Guest Review: Lord of the White Hell #1 and #2 by Ginn Hale (A review by Xing!)

Today on BMBR we have a guest review from Xing. Please give him a giant unipornian welcome!

Lord of the White Hell, Book One

Kiram Kir-Zaki may be considered a mechanist prodigy among his own people, but when he becomes the first Haldiim ever admitted to the prestigious Sagrada Academy, he is thrown into a world where power, superstition and swordplay outweigh even the most scholarly of achievements.

But when the intimidation from his Cadeleonian classmates turns bloody, Kiram unexpectedly finds himself befriended by Javier Tornesal, the leader of a group of cardsharps, duelists and lotharios who call themselves Hellions.

 However Javier is a dangerous friend to have. Wielder of the White Hell and sole heir of a dukedom, he is surrounded by rumors of forbidden seductions, murder and damnation. His enemies are many and any one of his secrets could not only end his life but Kiram's as well.

Lord of the White Hell, Book Two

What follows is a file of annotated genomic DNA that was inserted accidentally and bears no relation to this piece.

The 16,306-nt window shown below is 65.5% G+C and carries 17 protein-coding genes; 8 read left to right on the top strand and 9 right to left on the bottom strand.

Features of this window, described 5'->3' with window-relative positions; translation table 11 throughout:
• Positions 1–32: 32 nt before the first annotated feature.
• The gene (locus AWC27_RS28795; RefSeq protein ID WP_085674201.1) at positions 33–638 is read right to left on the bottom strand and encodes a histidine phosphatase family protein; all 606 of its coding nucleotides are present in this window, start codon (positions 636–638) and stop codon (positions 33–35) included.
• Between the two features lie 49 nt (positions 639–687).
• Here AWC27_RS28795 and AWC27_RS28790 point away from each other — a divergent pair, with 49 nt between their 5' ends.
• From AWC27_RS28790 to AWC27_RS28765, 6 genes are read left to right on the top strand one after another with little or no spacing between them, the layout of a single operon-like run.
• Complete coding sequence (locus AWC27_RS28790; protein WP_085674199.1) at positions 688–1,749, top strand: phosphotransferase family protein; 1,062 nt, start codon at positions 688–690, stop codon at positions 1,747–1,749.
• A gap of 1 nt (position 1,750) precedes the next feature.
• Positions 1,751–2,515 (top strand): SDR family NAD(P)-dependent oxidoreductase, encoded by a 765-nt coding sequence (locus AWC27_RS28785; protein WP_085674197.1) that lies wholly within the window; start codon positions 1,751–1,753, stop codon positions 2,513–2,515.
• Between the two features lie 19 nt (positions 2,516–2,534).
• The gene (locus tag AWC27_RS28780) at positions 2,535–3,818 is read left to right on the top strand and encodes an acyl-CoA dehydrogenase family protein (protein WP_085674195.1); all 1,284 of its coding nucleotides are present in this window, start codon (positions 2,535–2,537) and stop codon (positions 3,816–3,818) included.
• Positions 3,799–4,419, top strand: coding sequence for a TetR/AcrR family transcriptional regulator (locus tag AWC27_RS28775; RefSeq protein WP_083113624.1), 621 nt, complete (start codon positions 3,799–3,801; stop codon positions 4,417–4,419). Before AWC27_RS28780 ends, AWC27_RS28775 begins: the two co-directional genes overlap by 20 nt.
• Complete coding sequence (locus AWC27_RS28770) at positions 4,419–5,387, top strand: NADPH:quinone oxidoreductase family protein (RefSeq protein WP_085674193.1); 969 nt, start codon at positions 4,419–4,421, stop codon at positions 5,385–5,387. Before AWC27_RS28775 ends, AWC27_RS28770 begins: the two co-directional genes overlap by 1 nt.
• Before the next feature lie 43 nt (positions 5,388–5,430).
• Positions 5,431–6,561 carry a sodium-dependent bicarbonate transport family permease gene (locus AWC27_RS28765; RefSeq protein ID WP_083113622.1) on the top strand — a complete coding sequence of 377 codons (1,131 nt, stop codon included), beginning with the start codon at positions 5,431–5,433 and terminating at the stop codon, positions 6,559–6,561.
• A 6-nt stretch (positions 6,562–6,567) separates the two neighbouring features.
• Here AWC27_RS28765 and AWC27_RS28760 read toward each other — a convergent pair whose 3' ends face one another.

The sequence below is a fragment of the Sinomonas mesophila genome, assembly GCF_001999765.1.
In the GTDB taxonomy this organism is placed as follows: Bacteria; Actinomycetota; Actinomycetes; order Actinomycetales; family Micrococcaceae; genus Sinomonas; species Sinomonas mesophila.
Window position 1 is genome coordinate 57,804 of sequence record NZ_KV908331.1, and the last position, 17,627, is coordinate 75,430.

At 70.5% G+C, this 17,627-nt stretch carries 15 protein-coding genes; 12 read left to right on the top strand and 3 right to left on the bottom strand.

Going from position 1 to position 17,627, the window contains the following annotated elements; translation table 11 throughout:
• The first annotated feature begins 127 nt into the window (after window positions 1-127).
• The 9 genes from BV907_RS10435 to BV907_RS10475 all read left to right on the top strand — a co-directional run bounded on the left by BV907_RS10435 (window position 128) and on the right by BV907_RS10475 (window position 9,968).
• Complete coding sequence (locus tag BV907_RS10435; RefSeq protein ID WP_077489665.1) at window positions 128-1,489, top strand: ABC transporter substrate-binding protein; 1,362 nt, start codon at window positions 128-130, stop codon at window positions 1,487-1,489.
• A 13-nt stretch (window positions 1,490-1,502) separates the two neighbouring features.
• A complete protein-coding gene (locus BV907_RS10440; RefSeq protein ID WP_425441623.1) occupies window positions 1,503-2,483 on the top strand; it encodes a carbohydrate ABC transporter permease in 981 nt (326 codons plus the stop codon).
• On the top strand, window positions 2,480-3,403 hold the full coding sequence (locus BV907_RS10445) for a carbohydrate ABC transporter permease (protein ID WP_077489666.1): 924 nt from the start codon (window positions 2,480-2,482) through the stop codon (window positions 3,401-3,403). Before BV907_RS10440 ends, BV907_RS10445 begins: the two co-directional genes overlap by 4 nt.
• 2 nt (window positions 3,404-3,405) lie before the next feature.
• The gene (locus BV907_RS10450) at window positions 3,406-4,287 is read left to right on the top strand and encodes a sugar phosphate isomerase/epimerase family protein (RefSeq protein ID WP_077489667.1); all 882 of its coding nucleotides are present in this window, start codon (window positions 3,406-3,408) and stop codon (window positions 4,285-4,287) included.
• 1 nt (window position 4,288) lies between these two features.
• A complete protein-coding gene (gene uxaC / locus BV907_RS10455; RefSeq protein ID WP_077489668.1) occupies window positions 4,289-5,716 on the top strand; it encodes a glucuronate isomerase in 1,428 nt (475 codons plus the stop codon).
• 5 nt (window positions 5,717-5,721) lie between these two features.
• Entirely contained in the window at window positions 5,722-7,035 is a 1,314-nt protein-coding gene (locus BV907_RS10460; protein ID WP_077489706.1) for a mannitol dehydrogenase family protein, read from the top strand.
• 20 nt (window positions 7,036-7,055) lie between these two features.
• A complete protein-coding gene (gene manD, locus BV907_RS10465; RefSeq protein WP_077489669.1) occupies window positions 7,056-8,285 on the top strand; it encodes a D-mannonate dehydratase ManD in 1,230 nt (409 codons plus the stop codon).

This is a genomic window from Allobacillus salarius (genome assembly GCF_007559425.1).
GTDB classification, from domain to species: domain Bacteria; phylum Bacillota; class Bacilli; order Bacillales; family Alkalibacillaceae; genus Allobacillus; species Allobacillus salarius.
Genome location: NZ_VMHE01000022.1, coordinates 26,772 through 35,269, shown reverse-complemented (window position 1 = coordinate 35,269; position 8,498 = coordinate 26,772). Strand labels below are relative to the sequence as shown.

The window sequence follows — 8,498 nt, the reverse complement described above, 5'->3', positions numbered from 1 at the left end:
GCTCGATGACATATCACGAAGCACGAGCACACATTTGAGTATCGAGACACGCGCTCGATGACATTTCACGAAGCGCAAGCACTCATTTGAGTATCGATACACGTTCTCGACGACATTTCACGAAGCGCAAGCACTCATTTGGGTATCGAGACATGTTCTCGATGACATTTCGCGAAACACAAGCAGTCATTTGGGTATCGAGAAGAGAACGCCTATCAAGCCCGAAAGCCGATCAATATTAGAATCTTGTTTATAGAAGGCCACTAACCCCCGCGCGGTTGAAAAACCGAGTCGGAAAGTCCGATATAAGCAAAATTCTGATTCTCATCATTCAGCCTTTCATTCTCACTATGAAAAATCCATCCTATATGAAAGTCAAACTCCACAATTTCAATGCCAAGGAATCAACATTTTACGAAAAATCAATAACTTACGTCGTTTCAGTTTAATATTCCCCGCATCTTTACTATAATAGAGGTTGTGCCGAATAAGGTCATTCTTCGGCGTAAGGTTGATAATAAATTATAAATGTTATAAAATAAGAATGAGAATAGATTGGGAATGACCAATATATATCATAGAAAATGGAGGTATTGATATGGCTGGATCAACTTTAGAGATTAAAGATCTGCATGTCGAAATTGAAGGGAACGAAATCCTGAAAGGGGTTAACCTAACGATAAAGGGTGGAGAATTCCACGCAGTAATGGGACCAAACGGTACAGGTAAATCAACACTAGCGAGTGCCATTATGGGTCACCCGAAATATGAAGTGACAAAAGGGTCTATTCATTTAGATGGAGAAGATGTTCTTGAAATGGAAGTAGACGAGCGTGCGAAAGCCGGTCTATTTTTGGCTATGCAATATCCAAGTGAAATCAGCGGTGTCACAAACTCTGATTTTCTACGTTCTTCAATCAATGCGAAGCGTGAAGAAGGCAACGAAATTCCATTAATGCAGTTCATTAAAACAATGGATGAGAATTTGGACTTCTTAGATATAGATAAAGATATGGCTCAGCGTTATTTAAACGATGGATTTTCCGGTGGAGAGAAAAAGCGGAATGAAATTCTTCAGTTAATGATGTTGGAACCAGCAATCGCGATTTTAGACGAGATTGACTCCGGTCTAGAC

Kiram fought his family and Cadeleonian bigots to remain in the Sagrada Academy to prove himself as a mechanist and to dispel the deadly shadow curse that threatens to destroy his upperclassman, Javier Tornesal. But when his efforts provoke retaliation, Kiram’s family and home are endangered.

Both Kiram and Javier risk everything in a desperate gambit to combat the curse. But they never imagined their battle would come so soon, or that it would be led by the one person they trust most of all.

Book One

Book Two

Ginn Hale is like my fantasy M/M crack dealer, and Lord of the White Hell (LOTWH) is the stuff I smoke. Instead of crazy drug induced hallucinations, I get a vividly constructed world painted with history, culture and memorable characters. Interested? Please read on.

Kiram Kir-Zaki is a 17 year old mechanist prodigy. He is the first full-blooded Hadiim – a race of people characterized by dark skin and blond hair –to attend the Sagrada Academy, a Cadeleonian institution. The Cadeleonians are a fair skinned, dark haired race who views all other races as heathens to their theocratic society. The differences between the Hadiim and Cadeleonians are many, with tension that is brought on by years of persecution and murder of the Hadiim people under past ruthless Cadeleonian monarchy.

But it’s not just the Haddim and Cadeleonians, but depiction of the Mirogoths to the north and the exotic kingdom of Yuan across the South Sea. Despite the fact that these later two races are only briefly described, Ginn Hale gives enough detail to create a simple mental map, a testament to her ability to construct a world of imagination (you should understand this if you have read The Rifter series or Wicked Gentlemen).